Ask pretty much any graduate student if they could accomplish anything what would it be and they’ll answer ‘name something.’ When they say ‘name something’ I’m sure they don’t mean At45560, or some sterilized annotation that was predetermined by a scientific authority. We all want to give a unique name for something we sweat years to discover and understand. A name that represents us more than our discovery.
In the early 1990s researchers investigating developmental regulation of embryos and trying to identify the signalling proteins discovered what is known as the Sonic Hedgehog pathway. This is one of the most important pathways involved in proper regulation of embryo differentiation and organization. Considering Sega released Sonic the Hedgehog in 1991, I think it’s a foregone conclusion that the researchers involved in this work spent most of their downtime on the Genesis console!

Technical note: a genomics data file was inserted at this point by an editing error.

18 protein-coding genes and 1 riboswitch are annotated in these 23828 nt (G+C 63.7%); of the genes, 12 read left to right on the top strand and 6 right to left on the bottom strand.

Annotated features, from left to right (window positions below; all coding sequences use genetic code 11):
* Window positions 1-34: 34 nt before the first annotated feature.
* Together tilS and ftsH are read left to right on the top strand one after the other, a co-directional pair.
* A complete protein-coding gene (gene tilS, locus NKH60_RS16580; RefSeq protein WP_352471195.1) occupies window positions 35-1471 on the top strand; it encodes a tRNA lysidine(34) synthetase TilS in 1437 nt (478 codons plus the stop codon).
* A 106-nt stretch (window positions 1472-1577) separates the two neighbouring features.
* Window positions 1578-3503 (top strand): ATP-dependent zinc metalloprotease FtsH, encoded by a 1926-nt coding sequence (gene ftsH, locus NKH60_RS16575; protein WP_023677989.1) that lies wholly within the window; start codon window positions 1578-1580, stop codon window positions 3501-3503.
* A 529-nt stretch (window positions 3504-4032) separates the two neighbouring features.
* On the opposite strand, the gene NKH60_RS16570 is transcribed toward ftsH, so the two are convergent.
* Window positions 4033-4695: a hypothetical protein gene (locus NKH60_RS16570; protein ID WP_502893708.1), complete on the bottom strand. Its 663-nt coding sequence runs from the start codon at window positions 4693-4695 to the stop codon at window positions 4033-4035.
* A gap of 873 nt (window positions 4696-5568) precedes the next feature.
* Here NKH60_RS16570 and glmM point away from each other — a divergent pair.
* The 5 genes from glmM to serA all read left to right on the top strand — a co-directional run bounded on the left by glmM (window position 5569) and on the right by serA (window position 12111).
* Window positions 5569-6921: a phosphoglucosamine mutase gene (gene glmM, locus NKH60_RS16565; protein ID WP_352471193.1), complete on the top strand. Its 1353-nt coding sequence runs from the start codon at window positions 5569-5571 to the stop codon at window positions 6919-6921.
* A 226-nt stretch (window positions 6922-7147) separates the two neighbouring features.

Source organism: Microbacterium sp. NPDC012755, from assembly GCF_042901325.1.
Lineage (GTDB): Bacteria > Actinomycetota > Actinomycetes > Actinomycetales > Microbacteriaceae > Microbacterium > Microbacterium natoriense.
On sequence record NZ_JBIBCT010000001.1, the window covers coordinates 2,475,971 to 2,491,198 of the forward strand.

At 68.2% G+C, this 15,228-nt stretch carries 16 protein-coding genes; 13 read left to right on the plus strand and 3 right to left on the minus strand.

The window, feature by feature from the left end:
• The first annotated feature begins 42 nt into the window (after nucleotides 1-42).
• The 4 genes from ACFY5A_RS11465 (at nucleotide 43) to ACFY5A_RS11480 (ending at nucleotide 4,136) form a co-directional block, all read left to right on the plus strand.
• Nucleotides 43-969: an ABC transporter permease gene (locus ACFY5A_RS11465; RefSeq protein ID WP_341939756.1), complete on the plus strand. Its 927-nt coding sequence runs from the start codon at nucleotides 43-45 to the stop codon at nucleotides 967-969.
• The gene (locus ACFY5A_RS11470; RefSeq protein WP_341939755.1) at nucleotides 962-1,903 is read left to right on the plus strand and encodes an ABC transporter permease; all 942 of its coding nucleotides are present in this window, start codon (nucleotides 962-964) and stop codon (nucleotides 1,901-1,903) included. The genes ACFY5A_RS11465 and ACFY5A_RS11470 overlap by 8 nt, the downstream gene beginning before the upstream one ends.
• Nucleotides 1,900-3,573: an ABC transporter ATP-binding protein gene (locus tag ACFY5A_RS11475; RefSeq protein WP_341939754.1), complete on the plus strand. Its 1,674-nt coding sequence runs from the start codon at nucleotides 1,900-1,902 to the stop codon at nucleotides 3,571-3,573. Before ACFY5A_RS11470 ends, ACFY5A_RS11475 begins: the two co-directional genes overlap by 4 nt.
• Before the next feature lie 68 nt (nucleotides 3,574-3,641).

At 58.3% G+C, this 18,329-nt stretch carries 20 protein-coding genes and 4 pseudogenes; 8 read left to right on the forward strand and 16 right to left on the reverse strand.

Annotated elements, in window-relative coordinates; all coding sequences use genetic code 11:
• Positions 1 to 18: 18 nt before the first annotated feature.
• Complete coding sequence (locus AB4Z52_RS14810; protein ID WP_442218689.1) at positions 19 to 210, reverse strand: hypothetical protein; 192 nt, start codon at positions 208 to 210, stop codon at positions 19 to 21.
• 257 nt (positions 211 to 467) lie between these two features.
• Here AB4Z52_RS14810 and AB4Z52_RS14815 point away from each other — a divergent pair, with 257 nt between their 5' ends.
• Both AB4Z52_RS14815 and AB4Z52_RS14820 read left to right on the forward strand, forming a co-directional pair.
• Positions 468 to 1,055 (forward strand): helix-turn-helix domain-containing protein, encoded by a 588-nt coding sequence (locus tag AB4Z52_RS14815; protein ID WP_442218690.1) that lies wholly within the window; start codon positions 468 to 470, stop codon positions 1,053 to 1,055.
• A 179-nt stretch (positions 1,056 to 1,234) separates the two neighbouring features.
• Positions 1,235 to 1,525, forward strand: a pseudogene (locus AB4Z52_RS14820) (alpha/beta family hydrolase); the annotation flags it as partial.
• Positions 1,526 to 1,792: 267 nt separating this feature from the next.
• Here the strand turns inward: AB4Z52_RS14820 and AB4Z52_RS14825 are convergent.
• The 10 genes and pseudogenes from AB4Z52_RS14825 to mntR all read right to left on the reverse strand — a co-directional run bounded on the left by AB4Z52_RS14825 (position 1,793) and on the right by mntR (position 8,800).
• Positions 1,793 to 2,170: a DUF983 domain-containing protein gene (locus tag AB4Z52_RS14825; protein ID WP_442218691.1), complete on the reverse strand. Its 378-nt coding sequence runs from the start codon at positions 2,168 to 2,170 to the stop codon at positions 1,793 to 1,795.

Fast forward to last month Andre Nemesio of Universidade Federal de Uberlandia of Brazil solved a long standing debate about if two groups of bees were distinct species or not. The results were published in the peer reviewed journal Zootaxa, and it turns out the bees are distinct, one had just been playing hide-and-seek, so to speak. So appropriately, Andre Nemesio decided to name this new species Euglossa bazinga, after the famous Sheldon Cooper catch-phrase. In full disclosure, bazinga was probably one of my top 5 name choices, so I’m not particularly happy about this, however good on you Andre! You’ve accomplished what most of us set out to achieve as young scientists!
The Smithsonian Mag has some fantastic photos of E. bazinga, and an interesting rundown of how researchers collect their bees. Anyone interested head over to;